There seems to be an energy on this album that may have been missing with the previous couple of albums giving you this feeling like the band has been rejuvenated. Solid songwriting and flawless execution is the formula here making this album by this veteran band an album that is not only worth getting but essential. This is power metal with actual power but with a melodic side that gives this band a very unique sound. Once again this year, a veteran German band has released a quality album. If you are a metal fan and let this album slip by you, you are doing yourself a great disservice.

Deep, powerful metal - 82%

Andromeda_Unchained, April 28th, 2014

I’m sure someone has tainted Germany’s water supply, as this year all of its finest metal exports have been putting out winning albums. Brainstorm joins the crowd, hurling forth Firesoul, its tenth full-length album; and certainly one of its finest to date. I’ve always found Brainstorm to be a highly dependable act, and here the band proves it in spades, doing what it does best.

The last two albums were something of a deviation from Brainstorm’s usual pummeling assault a la Downburst, and opted instead for an understated approach in both songwriting and production. I’ll be the first to tell you it worked on every level – particularly Memorial Roots – but here, Brainstorm rips the lid off and returns to doing what it did so well on albums like Metus Mortis or Soul Temptation. Expect plenty of fist banging anthems throughout, adorned with muscled guitar riffs, pounding rhythms, and Andy Franck’s ever-fantastic vocals.

This is classic Brainstorm through and through, drawing from the vast well of prior experience and blending it all together for a complete experience. The subtle orchestration which ensured Soul Temptation was such a treat returns proudly, whether booming throughout the powerhouse opening track “Erased By The Dark”, or delightfully reinforcing the melodic motifs in the ecstasy which is “Recall The Real”, a song up there with the finest Brainstorm numbers. The savage guitar attack and pulsating rhythms are kicked right back into the foreground as well, recalling Metus Mortis in punchy numbers like “Descendants Of The Fire” or the unmistakably-Brainstorm ripper “Shadowseeker”.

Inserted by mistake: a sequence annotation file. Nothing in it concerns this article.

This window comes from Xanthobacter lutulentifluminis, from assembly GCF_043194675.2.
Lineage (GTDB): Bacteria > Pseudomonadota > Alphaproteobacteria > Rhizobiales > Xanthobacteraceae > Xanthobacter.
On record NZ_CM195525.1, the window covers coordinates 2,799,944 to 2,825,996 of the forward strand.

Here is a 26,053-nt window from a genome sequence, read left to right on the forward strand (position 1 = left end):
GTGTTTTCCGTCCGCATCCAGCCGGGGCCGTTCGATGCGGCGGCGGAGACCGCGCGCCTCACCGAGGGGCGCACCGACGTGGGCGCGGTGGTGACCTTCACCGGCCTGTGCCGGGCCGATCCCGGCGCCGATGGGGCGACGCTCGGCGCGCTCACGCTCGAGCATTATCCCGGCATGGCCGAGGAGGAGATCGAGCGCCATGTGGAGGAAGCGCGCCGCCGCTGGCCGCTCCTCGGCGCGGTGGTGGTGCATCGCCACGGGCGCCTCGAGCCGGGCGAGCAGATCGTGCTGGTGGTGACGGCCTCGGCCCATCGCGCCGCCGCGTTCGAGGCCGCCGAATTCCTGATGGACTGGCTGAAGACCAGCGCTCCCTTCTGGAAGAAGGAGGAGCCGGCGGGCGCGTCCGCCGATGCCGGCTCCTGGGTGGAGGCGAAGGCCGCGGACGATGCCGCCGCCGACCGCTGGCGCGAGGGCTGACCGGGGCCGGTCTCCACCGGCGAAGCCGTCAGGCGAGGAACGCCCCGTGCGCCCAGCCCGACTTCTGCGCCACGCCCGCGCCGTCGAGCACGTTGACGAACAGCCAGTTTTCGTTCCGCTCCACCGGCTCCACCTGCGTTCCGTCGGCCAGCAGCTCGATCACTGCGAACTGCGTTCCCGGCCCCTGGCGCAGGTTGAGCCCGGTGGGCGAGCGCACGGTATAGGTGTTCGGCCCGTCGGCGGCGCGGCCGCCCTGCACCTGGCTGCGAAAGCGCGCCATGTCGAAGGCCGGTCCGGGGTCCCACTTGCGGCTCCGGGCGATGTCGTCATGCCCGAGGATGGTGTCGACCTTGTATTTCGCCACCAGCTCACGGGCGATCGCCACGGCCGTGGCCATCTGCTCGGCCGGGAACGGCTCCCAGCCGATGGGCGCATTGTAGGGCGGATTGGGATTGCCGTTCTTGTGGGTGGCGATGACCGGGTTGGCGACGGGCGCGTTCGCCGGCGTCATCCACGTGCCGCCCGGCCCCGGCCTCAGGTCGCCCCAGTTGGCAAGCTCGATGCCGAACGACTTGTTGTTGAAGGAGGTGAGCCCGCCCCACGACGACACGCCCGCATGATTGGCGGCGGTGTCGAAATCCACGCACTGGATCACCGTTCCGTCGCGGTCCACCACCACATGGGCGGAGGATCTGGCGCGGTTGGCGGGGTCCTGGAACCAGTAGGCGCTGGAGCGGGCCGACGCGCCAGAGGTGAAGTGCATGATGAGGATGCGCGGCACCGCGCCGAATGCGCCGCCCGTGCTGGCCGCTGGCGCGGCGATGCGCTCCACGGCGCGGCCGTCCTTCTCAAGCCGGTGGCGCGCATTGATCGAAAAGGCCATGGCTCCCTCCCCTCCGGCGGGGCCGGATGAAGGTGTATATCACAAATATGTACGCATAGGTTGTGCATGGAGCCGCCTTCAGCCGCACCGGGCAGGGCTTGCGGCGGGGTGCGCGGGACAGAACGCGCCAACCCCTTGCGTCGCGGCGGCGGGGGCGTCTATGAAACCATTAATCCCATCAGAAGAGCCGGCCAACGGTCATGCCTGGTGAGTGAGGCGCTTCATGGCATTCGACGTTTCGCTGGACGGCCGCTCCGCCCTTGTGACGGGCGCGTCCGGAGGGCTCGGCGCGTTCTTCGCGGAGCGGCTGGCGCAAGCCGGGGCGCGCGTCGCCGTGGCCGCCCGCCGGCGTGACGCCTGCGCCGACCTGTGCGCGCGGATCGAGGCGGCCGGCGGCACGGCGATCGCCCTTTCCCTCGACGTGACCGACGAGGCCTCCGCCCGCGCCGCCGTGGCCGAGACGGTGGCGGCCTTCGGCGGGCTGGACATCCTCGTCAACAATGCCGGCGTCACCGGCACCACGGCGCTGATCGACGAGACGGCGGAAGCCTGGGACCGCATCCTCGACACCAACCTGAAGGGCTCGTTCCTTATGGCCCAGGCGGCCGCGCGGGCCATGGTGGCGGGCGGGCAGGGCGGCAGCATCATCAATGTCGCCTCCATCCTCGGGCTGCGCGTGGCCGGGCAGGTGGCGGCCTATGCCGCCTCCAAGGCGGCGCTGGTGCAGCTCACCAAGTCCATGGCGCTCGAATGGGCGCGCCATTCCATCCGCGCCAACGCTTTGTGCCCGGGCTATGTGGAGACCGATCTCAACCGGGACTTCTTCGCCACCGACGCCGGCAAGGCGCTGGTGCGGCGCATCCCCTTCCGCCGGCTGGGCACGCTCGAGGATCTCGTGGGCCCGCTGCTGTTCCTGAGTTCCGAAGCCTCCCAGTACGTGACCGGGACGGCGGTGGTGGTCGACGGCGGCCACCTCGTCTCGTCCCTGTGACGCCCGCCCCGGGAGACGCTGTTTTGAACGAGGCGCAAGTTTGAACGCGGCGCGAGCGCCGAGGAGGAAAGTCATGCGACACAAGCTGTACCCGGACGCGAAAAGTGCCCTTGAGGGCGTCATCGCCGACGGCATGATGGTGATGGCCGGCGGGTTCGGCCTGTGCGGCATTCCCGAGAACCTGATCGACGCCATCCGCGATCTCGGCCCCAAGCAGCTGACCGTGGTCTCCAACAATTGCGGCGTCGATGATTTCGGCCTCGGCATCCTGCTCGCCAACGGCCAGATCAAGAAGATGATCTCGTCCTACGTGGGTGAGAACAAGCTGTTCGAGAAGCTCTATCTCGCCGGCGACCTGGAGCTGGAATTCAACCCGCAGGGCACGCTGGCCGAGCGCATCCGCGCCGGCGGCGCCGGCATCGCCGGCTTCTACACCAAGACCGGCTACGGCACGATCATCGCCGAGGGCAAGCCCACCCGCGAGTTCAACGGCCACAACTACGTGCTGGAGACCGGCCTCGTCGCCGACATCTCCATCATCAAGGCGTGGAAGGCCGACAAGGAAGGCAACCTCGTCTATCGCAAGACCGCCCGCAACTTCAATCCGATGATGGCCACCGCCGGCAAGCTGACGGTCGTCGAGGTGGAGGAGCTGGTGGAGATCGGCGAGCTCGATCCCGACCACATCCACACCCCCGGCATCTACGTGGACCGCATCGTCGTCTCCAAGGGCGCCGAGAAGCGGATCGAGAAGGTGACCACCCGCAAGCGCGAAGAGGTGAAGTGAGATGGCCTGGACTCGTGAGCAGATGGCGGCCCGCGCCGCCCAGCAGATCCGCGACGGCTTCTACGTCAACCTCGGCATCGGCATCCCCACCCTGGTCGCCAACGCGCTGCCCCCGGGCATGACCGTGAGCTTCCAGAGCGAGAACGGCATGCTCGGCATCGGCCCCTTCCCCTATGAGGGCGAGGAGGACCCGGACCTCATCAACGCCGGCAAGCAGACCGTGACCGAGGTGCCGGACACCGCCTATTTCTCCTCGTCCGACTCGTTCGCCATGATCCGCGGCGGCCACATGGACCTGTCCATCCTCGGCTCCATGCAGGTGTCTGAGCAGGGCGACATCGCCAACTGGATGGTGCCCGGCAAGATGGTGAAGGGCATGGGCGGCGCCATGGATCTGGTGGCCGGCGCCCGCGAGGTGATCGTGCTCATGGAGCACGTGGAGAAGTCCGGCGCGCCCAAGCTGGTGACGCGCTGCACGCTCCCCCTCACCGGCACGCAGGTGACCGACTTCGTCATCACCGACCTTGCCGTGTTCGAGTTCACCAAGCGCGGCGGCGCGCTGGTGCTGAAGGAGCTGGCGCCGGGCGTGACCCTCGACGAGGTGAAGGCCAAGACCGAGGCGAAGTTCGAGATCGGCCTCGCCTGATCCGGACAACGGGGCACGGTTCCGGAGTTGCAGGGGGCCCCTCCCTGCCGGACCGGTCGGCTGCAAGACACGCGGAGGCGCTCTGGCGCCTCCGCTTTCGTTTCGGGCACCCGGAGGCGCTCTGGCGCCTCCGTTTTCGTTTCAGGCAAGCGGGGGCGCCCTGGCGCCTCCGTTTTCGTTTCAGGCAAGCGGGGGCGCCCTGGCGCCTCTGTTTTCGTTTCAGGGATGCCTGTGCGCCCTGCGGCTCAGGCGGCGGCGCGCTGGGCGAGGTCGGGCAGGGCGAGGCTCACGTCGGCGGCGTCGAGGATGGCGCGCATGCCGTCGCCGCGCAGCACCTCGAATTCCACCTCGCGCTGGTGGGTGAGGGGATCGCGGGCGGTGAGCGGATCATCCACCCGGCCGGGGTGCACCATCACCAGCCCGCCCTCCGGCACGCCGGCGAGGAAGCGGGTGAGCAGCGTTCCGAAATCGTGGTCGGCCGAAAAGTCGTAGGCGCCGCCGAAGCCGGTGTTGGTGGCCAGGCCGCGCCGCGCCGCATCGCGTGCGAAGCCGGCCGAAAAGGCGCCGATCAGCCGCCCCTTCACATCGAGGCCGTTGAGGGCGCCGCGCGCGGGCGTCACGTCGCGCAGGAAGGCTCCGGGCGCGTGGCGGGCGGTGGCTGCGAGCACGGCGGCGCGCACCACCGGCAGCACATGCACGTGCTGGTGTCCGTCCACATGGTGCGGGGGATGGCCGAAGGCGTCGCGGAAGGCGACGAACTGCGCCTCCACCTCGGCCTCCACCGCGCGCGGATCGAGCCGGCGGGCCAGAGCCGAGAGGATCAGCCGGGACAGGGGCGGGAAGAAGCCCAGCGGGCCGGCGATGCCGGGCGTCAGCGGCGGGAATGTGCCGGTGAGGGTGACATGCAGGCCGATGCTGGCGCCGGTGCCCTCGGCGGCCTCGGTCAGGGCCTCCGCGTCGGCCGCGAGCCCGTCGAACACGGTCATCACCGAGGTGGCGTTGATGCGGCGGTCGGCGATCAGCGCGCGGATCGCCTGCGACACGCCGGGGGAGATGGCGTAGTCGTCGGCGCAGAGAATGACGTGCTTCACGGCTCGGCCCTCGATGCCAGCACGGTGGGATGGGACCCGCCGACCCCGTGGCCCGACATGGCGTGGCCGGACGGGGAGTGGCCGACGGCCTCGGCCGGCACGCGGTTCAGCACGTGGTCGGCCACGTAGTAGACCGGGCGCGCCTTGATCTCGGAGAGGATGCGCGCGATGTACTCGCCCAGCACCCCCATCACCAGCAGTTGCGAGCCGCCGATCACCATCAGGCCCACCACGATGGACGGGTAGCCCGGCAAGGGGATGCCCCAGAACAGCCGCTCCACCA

Whilst I can’t really say any new ground is broken here, I will say that the band’s sound has been completely reinvigorated, much like countrymen Primal Fear. However, there is a certain degree of texture to the guitars which I haven’t felt present in the band before, awarding the music a further layer of depth, complimenting the finely honed songwriting, and of course Andy’s killer vocals. Speaking of which, he’s absolutely on the money here, commanding the tracks with the power and dramatic flair they deserve. I also really like the layering he does in songs like “Feed Me Lies” or the aforementioned “Recall The Real”, again adding texture, and I feel retaining some of the elements shown in the preceding two releases – the perfect counterpoint to the towering metallic assault delivered throughout a large portion of this album.

As such, Firesoul has this kind of all-encompassing feel, and like I’ve said, it absolutely shows off everything that Brainstorm does best. For the completely uninitiated, this would be hard-edged German power metal, although a few others (including myself) like to refer to Brainstorm (among others) as “powerful” metal. Essentially a pugilistic, yet undeniably anthemic branch of the style; taking cues from Judas Priest, Dio and Metal Church in terms of structure and vocal performance, with an air of violent, thrash metal conventions present in the guitars and rhythms. Big riffs and bigger choruses are the name of the game when concerning Brainstorm.

If you’re a fan of good, involving heavy metal, then Brainstorm is seriously the band for you. The Germans provide longevity in spades, the likes of which has had me revisiting the various albums in the band’s repertoire for years both past and those to come, I’m sure. Firesoul will be no different, as despite being instantly accessible and identifiable, it houses the kind of depth of songwriting that greatly rewards repeated listens. Brainstorm might never be the flavor of the week, but that’s because it’s better than that; Brainstorm is a band for life.

Written for Black Wind Metal